Background Noise at a Coffee House

I spent a Friday evening out on the town with my sister and a friend.  We walked around the west side downtown area before taking a taxi back home.

We went to a little redbrick pub and coffee house filled inside with fairy lights and bookshelves.  I got a warm slice of apple pie, a Reuben panini, water from the pitcher in a corner, and a Mexican mocha in a mug, finding rustic polished wood seats amid the bustling college town crowd.  I had an acoustic guitar leaning in a corner from my music lesson earlier.

My friends and I talked about the books scattered haphazardly over our table, and about Pokemon Go.  (My friends are trying to get me more into gaming; I like anime and manga, but I currently play video and app games about as well and as often as a retarded goldfish.)  Out around us, people drank, laughed, and chatted, the atmosphere languid and friendly and the lights warm.  A regular host of live music, this was a place of culture instead of drinking, the sort of place where a cup of coffee could last for hours.

Eventually, a pianist started singing and playing keyboard in the background; she was dressed in a checkered flannel shirt and tight jeans.  Like most musicians, she knew enough not to ask me to play something just because I had an instrument, which I appreciated.

I don’t know what happened, but she played for a few minutes, then suddenly grabbed her jacket and ran out in tears.  She’d said something about singing a never before performed song…  Had she expected more of a reaction to her music?  I wonder.  Because she was good – very good.  But the venue was not one that allowed itself to some crazy huge reaction.  The atmosphere was all wrong if that was what she wanted.

And yes, I have sung in front of others before, so I do in fact know a little bit of what I’m talking about.  A word of advice?  If you’re really that sensitive about a song, you should probably wait to sing it until you’re in front of a bigger crowd that’s paid to listen to people sing.  I know that’s scarier, but you’ll also get more noise and reaction that way.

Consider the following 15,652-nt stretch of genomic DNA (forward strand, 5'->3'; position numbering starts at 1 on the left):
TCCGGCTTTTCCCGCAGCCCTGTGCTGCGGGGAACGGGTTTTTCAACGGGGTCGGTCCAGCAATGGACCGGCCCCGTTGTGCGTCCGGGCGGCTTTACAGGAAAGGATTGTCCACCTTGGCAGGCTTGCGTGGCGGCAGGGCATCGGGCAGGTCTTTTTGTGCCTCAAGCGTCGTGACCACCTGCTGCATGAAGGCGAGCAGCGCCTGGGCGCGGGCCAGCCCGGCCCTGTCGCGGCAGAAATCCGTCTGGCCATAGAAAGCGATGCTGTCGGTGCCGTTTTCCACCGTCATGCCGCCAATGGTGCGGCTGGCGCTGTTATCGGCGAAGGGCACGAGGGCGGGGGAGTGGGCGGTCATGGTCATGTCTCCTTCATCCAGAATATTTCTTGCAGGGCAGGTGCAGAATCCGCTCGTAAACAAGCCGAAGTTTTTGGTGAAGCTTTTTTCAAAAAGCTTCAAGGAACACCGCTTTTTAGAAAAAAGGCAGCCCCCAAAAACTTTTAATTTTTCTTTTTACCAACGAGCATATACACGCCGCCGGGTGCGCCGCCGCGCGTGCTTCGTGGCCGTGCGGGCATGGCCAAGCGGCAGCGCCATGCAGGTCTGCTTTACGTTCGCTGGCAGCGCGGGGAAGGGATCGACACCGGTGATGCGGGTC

You don’t get wild rounds of applause as the background noise at a coffee house.


Confetti Pink and Patriarchal Dudes

We pondered the absurdity of ice cream and shoe shopping when it was so black and rainy outside, but in the end my sister and I soldiered on after classes with our scheduled plans anyway.  We walked everywhere, hunched down over the sidewalks of long, dark, slick main thoroughfares in gleaming black rain jackets, mildly dazzled by dimly gleaming lights and the zooming of passing cars, our headphones in and our walk carrying the silence of the amiable.

We entered a lonely little few-table ice cream parlor first.  It was covered in gleaming glass and confetti pink.  I had a cup of late-night Oreos cookie n cream ice cream, while my sister got a big colorful ice cream cone.  We were the only patrons, aside from a heavily accented man trying to order ice cream ahead for later to the confused clerks, and a woman with her daughter celebrating the little girl’s birthday.

At one point I sneezed so loudly in the silence that my sister stared at me with big eyes, and I started laughing uncontrollably.  We fell into easier chatter after that, some strange spell broken.  We put on our collective bucket list an edible cookie dough place we recently learned about in New York, and nerded out over anime con stuff.

A big family entered the ice cream parlor as we left.  The mother was talking loudly enough for the clerks to overhear about “cheap ice cream.”

The gleaming single-story mall full of storefronts was nearly empty at this late hour.  A single red balloon was stuck to the ceiling in the quiet.  I’d needed some new summer shoes.  All I had right now were big, clunky black winter boots.

The extremely bored clerks in the aggressively red shoe shop immediately went to help me find the right shoes.  I shop fast – I get in, I get what I want, I get out.  I’m petite with an average woman’s shoe size, so it helps that I’m not terribly hard to shop for.  I chose grey and indigo crinkle patterned vans to go with my dark leggings and darker skinny jeans.

I’m boringly practical.  I only ever buy with debit, I buy shoes twice a year, and I never spend much time shopping.  I’m infamous for always picking out exactly what I want on the first try.

In other words, in patriarchal dude terms, I’m “kinda weird for a chick.”